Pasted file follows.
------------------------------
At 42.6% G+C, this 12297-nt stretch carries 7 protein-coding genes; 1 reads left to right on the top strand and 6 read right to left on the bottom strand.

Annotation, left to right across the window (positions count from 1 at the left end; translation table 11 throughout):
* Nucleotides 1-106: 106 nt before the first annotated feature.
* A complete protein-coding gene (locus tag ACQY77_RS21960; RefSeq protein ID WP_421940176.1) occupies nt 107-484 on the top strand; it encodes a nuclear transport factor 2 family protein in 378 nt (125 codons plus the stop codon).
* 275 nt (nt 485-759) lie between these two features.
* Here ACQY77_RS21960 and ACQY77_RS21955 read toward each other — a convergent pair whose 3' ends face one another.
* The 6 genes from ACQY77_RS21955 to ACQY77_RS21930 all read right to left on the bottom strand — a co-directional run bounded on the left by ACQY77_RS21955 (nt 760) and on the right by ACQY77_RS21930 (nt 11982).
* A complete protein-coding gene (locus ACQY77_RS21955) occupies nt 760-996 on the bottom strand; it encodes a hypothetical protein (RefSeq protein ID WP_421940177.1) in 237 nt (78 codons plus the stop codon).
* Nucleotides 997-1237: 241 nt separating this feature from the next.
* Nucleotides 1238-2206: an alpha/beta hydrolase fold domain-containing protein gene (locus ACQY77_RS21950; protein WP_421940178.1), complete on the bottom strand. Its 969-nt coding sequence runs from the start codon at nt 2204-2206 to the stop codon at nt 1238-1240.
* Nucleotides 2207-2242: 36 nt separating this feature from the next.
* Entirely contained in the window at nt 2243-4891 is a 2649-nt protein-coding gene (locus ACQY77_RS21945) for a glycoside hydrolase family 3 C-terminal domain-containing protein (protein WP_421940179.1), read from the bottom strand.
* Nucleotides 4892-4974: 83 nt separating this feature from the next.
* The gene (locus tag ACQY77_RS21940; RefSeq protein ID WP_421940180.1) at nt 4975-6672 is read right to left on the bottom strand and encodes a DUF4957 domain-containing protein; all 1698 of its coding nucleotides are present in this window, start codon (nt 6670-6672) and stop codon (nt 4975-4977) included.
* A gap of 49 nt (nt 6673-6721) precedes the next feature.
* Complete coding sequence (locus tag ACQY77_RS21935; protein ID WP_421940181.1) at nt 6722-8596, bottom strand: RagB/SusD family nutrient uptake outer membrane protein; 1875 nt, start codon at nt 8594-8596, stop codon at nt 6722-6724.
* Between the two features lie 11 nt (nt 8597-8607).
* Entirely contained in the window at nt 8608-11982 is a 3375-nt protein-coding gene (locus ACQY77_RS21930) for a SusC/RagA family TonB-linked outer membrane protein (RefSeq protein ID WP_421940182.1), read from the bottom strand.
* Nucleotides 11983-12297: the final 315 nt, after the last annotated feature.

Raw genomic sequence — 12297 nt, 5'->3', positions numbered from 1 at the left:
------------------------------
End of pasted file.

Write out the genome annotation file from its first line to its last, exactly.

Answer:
At 42.6% G+C, this 12297-nt stretch carries 7 protein-coding genes; 1 reads left to right on the top strand and 6 read right to left on the bottom strand.

Annotation, left to right across the window (positions count from 1 at the left end; translation table 11 throughout):
* Nucleotides 1-106: 106 nt before the first annotated feature.
* A complete protein-coding gene (locus tag ACQY77_RS21960; RefSeq protein ID WP_421940176.1) occupies nt 107-484 on the top strand; it encodes a nuclear transport factor 2 family protein in 378 nt (125 codons plus the stop codon).
* 275 nt (nt 485-759) lie between these two features.
* Here ACQY77_RS21960 and ACQY77_RS21955 read toward each other — a convergent pair whose 3' ends face one another.
* The 6 genes from ACQY77_RS21955 to ACQY77_RS21930 all read right to left on the bottom strand — a co-directional run bounded on the left by ACQY77_RS21955 (nt 760) and on the right by ACQY77_RS21930 (nt 11982).
* A complete protein-coding gene (locus ACQY77_RS21955) occupies nt 760-996 on the bottom strand; it encodes a hypothetical protein (RefSeq protein ID WP_421940177.1) in 237 nt (78 codons plus the stop codon).
* Nucleotides 997-1237: 241 nt separating this feature from the next.
* Nucleotides 1238-2206: an alpha/beta hydrolase fold domain-containing protein gene (locus ACQY77_RS21950; protein WP_421940178.1), complete on the bottom strand. Its 969-nt coding sequence runs from the start codon at nt 2204-2206 to the stop codon at nt 1238-1240.
* Nucleotides 2207-2242: 36 nt separating this feature from the next.
* Entirely contained in the window at nt 2243-4891 is a 2649-nt protein-coding gene (locus ACQY77_RS21945) for a glycoside hydrolase family 3 C-terminal domain-containing protein (protein WP_421940179.1), read from the bottom strand.
* Nucleotides 4892-4974: 83 nt separating this feature from the next.
* The gene (locus tag ACQY77_RS21940; RefSeq protein ID WP_421940180.1) at nt 4975-6672 is read right to left on the bottom strand and encodes a DUF4957 domain-containing protein; all 1698 of its coding nucleotides are present in this window, start codon (nt 6670-6672) and stop codon (nt 4975-4977) included.
* A gap of 49 nt (nt 6673-6721) precedes the next feature.
* Complete coding sequence (locus tag ACQY77_RS21935; protein ID WP_421940181.1) at nt 6722-8596, bottom strand: RagB/SusD family nutrient uptake outer membrane protein; 1875 nt, start codon at nt 8594-8596, stop codon at nt 6722-6724.
* Between the two features lie 11 nt (nt 8597-8607).
* Entirely contained in the window at nt 8608-11982 is a 3375-nt protein-coding gene (locus ACQY77_RS21930) for a SusC/RagA family TonB-linked outer membrane protein (RefSeq protein ID WP_421940182.1), read from the bottom strand.
* Nucleotides 11983-12297: the final 315 nt, after the last annotated feature.

Raw genomic sequence — 12297 nt, 5'->3', positions numbered from 1 at the left: